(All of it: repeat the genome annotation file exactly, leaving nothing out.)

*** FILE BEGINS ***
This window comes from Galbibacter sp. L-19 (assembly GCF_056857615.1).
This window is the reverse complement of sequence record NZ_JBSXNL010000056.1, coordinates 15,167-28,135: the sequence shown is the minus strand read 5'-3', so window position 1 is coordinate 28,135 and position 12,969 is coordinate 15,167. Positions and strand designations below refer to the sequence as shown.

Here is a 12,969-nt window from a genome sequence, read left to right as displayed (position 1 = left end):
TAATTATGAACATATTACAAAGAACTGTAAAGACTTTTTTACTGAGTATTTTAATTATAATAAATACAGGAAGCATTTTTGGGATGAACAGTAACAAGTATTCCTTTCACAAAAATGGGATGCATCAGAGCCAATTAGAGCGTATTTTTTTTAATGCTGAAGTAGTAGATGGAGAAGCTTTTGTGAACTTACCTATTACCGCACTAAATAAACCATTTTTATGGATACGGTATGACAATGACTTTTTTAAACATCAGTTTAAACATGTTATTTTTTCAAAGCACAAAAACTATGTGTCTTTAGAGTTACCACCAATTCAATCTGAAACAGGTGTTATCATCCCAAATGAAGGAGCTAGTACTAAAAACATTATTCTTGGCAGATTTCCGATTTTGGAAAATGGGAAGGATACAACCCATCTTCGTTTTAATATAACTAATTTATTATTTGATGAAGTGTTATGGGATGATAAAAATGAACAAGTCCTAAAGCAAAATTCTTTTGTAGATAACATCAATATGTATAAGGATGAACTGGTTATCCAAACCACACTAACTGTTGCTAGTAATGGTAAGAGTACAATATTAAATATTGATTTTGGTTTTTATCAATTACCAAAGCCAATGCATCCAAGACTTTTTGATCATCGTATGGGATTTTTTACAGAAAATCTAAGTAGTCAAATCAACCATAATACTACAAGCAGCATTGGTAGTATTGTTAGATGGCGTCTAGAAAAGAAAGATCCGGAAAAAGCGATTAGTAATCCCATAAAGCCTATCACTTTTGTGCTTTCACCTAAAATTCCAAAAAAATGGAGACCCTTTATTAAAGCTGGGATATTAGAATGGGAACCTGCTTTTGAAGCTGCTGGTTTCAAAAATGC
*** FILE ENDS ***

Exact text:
This window comes from Galbibacter sp. L-19 (assembly GCF_056857615.1).
This window is the reverse complement of sequence record NZ_JBSXNL010000056.1, coordinates 15,167-28,135: the sequence shown is the minus strand read 5'-3', so window position 1 is coordinate 28,135 and position 12,969 is coordinate 15,167. Positions and strand designations below refer to the sequence as shown.

Here is a 12,969-nt window from a genome sequence, read left to right as displayed (position 1 = left end):
TAATTATGAACATATTACAAAGAACTGTAAAGACTTTTTTACTGAGTATTTTAATTATAATAAATACAGGAAGCATTTTTGGGATGAACAGTAACAAGTATTCCTTTCACAAAAATGGGATGCATCAGAGCCAATTAGAGCGTATTTTTTTTAATGCTGAAGTAGTAGATGGAGAAGCTTTTGTGAACTTACCTATTACCGCACTAAATAAACCATTTTTATGGATACGGTATGACAATGACTTTTTTAAACATCAGTTTAAACATGTTATTTTTTCAAAGCACAAAAACTATGTGTCTTTAGAGTTACCACCAATTCAATCTGAAACAGGTGTTATCATCCCAAATGAAGGAGCTAGTACTAAAAACATTATTCTTGGCAGATTTCCGATTTTGGAAAATGGGAAGGATACAACCCATCTTCGTTTTAATATAACTAATTTATTATTTGATGAAGTGTTATGGGATGATAAAAATGAACAAGTCCTAAAGCAAAATTCTTTTGTAGATAACATCAATATGTATAAGGATGAACTGGTTATCCAAACCACACTAACTGTTGCTAGTAATGGTAAGAGTACAATATTAAATATTGATTTTGGTTTTTATCAATTACCAAAGCCAATGCATCCAAGACTTTTTGATCATCGTATGGGATTTTTTACAGAAAATCTAAGTAGTCAAATCAACCATAATACTACAAGCAGCATTGGTAGTATTGTTAGATGGCGTCTAGAAAAGAAAGATCCGGAAAAAGCGATTAGTAATCCCATAAAGCCTATCACTTTTGTGCTTTCACCTAAAATTCCAAAAAAATGGAGACCCTTTATTAAAGCTGGGATATTAGAATGGGAACCTGCTTTTGAAGCTGCTGGTTTCAAAAATGC